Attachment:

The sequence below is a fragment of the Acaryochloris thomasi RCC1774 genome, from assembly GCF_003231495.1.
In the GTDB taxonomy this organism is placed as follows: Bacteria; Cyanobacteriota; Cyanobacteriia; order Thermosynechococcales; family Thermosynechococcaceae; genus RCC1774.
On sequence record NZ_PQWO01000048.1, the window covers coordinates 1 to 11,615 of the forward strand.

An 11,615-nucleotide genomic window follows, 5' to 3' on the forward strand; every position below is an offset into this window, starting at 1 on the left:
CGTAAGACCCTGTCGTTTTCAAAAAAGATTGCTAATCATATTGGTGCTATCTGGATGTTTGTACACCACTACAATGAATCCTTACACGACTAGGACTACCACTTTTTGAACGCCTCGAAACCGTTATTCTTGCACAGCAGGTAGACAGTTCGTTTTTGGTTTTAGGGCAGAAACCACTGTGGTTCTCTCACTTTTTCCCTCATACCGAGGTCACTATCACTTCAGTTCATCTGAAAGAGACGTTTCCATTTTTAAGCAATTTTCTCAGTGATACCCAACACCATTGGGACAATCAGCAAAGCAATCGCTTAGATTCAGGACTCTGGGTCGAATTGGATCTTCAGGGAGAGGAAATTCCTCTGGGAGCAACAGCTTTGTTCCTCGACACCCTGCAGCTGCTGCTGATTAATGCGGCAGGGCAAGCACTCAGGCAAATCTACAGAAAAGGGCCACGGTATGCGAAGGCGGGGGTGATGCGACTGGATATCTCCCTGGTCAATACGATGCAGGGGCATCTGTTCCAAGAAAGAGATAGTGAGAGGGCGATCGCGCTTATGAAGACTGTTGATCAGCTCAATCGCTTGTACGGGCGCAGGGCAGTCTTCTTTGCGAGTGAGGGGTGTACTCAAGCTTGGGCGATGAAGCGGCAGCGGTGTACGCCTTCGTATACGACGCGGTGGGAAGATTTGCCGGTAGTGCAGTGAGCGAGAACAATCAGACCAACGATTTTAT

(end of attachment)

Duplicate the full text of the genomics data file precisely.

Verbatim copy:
The sequence below is a fragment of the Acaryochloris thomasi RCC1774 genome, from assembly GCF_003231495.1.
In the GTDB taxonomy this organism is placed as follows: Bacteria; Cyanobacteriota; Cyanobacteriia; order Thermosynechococcales; family Thermosynechococcaceae; genus RCC1774.
On sequence record NZ_PQWO01000048.1, the window covers coordinates 1 to 11,615 of the forward strand.

An 11,615-nucleotide genomic window follows, 5' to 3' on the forward strand; every position below is an offset into this window, starting at 1 on the left:
CGTAAGACCCTGTCGTTTTCAAAAAAGATTGCTAATCATATTGGTGCTATCTGGATGTTTGTACACCACTACAATGAATCCTTACACGACTAGGACTACCACTTTTTGAACGCCTCGAAACCGTTATTCTTGCACAGCAGGTAGACAGTTCGTTTTTGGTTTTAGGGCAGAAACCACTGTGGTTCTCTCACTTTTTCCCTCATACCGAGGTCACTATCACTTCAGTTCATCTGAAAGAGACGTTTCCATTTTTAAGCAATTTTCTCAGTGATACCCAACACCATTGGGACAATCAGCAAAGCAATCGCTTAGATTCAGGACTCTGGGTCGAATTGGATCTTCAGGGAGAGGAAATTCCTCTGGGAGCAACAGCTTTGTTCCTCGACACCCTGCAGCTGCTGCTGATTAATGCGGCAGGGCAAGCACTCAGGCAAATCTACAGAAAAGGGCCACGGTATGCGAAGGCGGGGGTGATGCGACTGGATATCTCCCTGGTCAATACGATGCAGGGGCATCTGTTCCAAGAAAGAGATAGTGAGAGGGCGATCGCGCTTATGAAGACTGTTGATCAGCTCAATCGCTTGTACGGGCGCAGGGCAGTCTTCTTTGCGAGTGAGGGGTGTACTCAAGCTTGGGCGATGAAGCGGCAGCGGTGTACGCCTTCGTATACGACGCGGTGGGAAGATTTGCCGGTAGTGCAGTGAGCGAGAACAATCAGACCAACGATTTTAT